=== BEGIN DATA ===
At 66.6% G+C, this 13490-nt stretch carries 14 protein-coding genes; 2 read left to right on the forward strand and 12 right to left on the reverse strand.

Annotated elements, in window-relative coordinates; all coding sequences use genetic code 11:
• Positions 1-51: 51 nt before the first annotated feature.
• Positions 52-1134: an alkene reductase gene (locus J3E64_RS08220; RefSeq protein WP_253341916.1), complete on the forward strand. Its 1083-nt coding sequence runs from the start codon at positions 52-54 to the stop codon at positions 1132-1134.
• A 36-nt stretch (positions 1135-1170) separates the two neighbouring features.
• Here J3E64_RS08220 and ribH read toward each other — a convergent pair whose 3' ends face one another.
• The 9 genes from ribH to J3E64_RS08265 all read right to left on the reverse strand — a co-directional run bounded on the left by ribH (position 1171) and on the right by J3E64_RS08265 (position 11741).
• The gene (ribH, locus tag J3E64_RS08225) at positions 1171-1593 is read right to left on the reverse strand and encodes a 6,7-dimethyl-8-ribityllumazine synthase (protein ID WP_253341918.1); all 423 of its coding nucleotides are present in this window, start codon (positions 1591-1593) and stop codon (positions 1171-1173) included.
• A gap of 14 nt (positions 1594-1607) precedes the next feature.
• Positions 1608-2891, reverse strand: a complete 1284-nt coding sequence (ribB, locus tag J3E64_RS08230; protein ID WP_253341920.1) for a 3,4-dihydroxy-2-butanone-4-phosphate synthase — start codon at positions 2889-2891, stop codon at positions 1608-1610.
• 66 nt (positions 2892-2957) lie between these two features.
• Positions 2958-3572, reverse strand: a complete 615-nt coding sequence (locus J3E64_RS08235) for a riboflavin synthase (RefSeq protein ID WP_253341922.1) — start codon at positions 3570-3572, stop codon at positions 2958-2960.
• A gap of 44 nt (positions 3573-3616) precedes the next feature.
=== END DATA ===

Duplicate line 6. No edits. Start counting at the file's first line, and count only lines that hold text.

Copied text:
• Here J3E64_RS08220 and ribH read toward each other — a convergent pair whose 3' ends face one another.